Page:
Published: 13:55, 29 March 2019
| Updated: 14:04, 29 March 2019
Government ministers never met with the ferry firm bidding to run a service from Ramsgate after Brexit.
Critics say the development uncovered by a Freedom of Information request represents an "astonishing footnote" to the saga.
The Department for Transport (DfT) did not hold face-to-face meetings with Arklow Shipping, the Irish company providing financial backing for Seaborne Freight.
No civil servants or politicians from the department met with Seaborne managers either during the discussions for a £13.8 million contract.
But the government insists it held many phone conversations and exchanged many emails during the failed negotiations, according to the BBC.
Speaking to KentOnline, the chairman of the Ramsgate Action Group, Steve Coombes said: "This is yet another astonishing footnote to the Seaborne Freight fiasco."
The group is campaigning for a regeneration plan for the harbour after Thanet District Council pulled £730,000 of funding to keep the port ready for ferries in its budget earlier this month.
But Mr Coombes says the group is continuing to seek answers on the way the contract was handled by the DfT and Thanet council.
He added: "These so-called answers look partial and evasive and provide no comfort whatsoever for the taxpayers of Thanet who lost so much money on this year long pantomime and disaster."
Mr Coombes suggestions were echoed by the shadow transport secretary Andy McDonald, who says it is hard to believe how the contracts "could have been handled any worse".
In response, the government says it followed normal practice describing the calls that ministers should have met with interested parties as "ridiculous" and shows a "fundamental misunderstanding of procurement rules".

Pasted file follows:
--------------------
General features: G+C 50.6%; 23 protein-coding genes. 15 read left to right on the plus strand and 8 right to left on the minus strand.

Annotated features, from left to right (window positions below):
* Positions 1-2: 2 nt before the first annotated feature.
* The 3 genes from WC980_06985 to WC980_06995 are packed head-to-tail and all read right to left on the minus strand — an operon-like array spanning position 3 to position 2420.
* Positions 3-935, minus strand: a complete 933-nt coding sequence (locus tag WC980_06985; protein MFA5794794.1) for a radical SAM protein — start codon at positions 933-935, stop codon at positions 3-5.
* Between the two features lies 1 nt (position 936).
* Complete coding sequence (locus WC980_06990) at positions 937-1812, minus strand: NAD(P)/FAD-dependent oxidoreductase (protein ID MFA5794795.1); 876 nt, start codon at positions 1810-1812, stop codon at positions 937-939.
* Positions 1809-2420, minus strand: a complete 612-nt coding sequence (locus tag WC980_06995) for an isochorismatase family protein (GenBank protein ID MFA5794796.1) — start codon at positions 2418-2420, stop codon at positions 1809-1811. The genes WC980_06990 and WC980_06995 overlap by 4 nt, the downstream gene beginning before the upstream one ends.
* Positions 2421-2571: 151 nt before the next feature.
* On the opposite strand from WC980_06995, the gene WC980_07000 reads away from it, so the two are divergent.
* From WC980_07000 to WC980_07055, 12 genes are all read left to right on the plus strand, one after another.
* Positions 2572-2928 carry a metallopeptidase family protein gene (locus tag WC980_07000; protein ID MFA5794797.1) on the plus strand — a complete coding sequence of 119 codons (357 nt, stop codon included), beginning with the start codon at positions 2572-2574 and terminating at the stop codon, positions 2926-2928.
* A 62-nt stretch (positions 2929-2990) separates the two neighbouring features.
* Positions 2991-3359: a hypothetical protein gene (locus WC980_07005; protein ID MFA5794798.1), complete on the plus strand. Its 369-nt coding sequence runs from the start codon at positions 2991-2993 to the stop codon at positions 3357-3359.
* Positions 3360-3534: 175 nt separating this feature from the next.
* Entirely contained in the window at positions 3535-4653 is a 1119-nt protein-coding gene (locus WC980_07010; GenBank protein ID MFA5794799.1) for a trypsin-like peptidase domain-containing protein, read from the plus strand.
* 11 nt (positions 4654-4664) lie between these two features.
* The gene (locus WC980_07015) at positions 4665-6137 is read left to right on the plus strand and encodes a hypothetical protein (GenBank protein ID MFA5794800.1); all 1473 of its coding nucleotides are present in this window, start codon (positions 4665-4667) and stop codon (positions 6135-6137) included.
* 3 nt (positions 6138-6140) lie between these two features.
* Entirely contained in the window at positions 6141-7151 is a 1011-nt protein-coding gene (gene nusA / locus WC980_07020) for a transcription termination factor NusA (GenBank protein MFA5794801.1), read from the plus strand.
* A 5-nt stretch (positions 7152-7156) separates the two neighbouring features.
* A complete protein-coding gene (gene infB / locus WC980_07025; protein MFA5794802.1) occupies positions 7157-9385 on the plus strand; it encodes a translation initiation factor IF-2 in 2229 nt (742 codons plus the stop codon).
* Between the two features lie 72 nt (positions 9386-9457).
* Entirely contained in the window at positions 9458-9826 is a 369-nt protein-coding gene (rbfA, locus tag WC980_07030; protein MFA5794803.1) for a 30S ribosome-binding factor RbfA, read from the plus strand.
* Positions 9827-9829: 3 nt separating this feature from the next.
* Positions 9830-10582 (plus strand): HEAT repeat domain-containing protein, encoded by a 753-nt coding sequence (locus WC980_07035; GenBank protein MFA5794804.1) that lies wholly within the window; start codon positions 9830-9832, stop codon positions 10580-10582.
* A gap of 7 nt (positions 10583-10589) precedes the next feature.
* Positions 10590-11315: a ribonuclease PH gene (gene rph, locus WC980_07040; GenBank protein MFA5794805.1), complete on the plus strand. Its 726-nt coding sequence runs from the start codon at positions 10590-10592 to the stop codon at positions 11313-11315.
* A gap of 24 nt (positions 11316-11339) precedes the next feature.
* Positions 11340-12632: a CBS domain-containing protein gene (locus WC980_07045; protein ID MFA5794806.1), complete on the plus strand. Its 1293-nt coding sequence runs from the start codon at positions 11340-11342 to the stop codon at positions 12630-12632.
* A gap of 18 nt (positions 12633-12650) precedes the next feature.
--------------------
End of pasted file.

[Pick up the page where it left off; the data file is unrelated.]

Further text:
Transport secretary Chris Grayling was heavily criticised for his role in the Brexit ferry deals - which would have included a freight service from Ramsgate in a no deal scenario for Britain leaving the EU.
But the deal was cancelled after less than two months following a string of embarrassments as Seaborne was revealed to own no ships and a blunder when the firm copy and pasted a takeaway business' terms and conditions on to its website.
Seaborne's contract with the government was terminated due to a lack of confidence in the firm being able to run the service between Kent and Belgium.
The Prime Minister was urged to sack Mr Grayling while the cabinet minister also faced calls for him to resign.
He is also subject to two investigations into the decision to give Eurotunnel £33 million to settle a lawsuit over a botched ferry contract.
MPs on the all-party public accounts committee are set to quiz the Department for Transport's most senior civil servant over the decision, which has led to calls for the minister to resign.
More by this authorMatt Leclere